When it's time to run the route, employees roll the carts onto the delivery trucks. At the Raleigh factory store, the delivery drivers run 14 different routes, serving about 26 merchants each.


Specialty Doughnuts

Krispy Kreme is best known for the original glazed, but they make other sorts of doughnuts, too. Most Krispy Kreme doughnut varieties are made of the same yeast-raised dough as the original glazed, but they're prepared differently. Some are dipped in chocolate, caramel or other toppings and some are loaded with filling. Some speciality doughnuts are ring-shaped original glazed coated with different toppings. The company also sells cake doughnuts, such as crullers and chocolate doughnuts.

A Krispy Kreme employee dips doughnuts in chocolate.

Filling from the Winston Salem facility, packaged in large buckets: There's enough cream filling in each of these buckets to fill 1,100 doughnuts.

From a preparation standpoint, the coolest varieties are the filled doughnuts. To make a filled doughnut, the bakers start with the same dough used to make original glazed, but they attach a different cutter to the extruder to form a round blob of dough rather than a ring. The dough goes through the proof box and the cooking oil and may or may not pass under the glazing waterfall, depending on the particular variety. Then it gets to the filling station, where bakers inject cream, custard or one of the various fruit fillings.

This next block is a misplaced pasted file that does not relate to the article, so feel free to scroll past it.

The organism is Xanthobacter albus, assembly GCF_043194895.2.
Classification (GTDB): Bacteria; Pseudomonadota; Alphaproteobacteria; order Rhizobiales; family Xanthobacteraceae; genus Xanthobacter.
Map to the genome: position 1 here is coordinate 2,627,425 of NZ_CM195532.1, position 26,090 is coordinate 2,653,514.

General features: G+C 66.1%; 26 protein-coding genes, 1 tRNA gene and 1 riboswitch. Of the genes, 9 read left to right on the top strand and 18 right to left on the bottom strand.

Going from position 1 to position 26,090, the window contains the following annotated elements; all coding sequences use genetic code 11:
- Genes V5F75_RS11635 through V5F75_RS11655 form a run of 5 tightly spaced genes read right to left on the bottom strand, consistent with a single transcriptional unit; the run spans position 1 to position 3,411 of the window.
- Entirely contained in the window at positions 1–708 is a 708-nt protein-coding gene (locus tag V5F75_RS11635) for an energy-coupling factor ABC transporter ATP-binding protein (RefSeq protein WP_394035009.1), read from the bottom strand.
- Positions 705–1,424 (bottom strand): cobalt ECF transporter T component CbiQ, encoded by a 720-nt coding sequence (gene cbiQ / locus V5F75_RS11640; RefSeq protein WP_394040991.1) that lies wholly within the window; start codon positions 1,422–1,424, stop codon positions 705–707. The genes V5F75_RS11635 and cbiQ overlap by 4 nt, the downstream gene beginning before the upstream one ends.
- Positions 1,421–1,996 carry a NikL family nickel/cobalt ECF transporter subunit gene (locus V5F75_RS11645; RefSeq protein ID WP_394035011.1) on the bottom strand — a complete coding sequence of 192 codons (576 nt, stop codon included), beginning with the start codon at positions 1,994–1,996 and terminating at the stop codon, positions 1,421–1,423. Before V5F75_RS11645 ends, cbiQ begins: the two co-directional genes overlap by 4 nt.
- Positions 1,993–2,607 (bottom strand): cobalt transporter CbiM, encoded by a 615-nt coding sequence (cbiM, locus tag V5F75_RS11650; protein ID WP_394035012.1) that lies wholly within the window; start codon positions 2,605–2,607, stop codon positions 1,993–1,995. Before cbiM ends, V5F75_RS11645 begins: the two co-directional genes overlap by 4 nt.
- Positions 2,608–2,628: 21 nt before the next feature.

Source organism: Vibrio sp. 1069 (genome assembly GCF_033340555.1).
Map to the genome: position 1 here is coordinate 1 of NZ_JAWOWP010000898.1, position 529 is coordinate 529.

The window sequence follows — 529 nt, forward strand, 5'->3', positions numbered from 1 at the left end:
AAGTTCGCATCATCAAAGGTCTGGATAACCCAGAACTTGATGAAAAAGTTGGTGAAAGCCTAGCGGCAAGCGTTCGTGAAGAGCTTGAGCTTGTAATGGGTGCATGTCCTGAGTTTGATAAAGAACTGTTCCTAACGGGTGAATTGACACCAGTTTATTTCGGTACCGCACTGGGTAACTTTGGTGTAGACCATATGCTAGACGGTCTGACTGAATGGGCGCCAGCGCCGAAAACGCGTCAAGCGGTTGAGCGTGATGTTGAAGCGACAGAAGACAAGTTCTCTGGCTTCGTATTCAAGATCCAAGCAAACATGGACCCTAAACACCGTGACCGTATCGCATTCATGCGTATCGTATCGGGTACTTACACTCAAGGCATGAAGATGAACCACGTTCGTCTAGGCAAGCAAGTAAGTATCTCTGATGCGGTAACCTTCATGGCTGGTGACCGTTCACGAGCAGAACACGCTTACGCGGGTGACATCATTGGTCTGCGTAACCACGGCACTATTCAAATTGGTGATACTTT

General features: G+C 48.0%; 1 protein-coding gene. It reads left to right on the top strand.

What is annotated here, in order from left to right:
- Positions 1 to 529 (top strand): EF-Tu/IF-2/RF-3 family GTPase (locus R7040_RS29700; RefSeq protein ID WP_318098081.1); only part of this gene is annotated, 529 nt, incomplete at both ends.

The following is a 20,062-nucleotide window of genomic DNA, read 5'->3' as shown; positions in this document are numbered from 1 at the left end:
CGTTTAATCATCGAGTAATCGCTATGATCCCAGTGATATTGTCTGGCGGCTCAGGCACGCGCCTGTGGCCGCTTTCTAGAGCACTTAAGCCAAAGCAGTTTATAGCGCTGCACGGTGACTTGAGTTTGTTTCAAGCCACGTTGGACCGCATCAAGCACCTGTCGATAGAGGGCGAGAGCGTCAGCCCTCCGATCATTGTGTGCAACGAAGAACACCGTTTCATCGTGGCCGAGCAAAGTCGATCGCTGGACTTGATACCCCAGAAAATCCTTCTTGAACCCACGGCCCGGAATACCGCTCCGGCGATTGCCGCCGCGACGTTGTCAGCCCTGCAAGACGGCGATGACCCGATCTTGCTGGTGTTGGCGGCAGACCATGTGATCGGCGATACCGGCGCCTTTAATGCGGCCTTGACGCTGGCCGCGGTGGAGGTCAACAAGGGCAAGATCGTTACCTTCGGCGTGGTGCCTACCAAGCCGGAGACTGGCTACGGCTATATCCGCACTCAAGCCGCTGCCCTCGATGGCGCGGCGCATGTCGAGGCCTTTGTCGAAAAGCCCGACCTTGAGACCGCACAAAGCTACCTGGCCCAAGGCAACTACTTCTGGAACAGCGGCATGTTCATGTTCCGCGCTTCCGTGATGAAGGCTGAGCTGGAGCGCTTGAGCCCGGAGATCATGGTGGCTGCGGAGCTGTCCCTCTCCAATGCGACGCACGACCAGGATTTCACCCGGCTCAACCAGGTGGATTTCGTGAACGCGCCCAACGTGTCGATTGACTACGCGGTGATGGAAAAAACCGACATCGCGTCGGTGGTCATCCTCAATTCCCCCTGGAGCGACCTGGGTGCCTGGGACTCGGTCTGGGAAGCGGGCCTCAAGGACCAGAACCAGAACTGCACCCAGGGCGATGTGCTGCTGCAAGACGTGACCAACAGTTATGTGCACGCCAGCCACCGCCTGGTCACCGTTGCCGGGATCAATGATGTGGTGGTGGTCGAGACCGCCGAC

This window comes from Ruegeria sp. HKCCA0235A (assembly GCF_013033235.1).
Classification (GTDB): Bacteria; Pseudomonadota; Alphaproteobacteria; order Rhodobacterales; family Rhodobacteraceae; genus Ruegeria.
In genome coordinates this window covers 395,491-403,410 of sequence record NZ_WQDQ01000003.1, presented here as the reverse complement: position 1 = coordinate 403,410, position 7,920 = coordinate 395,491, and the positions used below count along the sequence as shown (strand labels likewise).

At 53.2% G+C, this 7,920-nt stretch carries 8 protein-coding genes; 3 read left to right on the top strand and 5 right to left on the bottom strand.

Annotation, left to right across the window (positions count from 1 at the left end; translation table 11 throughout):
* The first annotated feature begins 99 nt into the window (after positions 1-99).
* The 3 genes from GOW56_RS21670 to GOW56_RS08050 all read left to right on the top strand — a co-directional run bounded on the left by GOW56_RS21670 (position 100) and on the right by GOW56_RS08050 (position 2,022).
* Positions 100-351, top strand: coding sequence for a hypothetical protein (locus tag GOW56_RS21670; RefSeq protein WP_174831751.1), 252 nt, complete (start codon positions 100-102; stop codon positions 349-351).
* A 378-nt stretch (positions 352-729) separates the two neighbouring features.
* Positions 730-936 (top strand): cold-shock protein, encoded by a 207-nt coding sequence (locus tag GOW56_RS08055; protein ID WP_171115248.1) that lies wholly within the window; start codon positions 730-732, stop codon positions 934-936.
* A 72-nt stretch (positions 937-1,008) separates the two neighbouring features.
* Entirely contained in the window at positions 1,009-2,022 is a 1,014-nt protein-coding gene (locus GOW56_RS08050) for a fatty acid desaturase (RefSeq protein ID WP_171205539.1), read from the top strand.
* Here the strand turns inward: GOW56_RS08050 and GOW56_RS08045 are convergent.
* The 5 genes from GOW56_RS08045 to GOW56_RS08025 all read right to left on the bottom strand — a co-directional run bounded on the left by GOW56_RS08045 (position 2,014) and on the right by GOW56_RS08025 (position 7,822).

At the filling station, the bakers pour filling material, prepared in the Winston Salem manufacturing facility, into the tank on a pumping machine. The machine has two nozzles and a long button that pumps filling from the tank. To fill a doughnut, the bakers slide it onto one of the nozzles and push the pump button while pulling the doughnut toward them. The pump is designed to inject the doughnut with exactly the right amount of filling.

To make cake doughnuts, the Krispy Kreme bakers mix up a different sort of batter, wheel the proof box away from the conveyer belt and hook up a different type of extruding machine. To make different shapes (bumpy crullers, for example), the bakers attach different shaped cutters to the extruder. The shaped batter goes straight to the cooking oil since it doesn't need to rise.

The really amazing thing about Krispy Kreme factory stores is how many doughnuts they churn out, even with a pretty small staff. The Raleigh store can make 440 dozen doughnuts an hour, and the largest stores can make twice that. Visiting the store, you're also struck by just how much is involved in the process. The factory line is an amazing combination of machinery and manpower, all in the service of a good doughnut.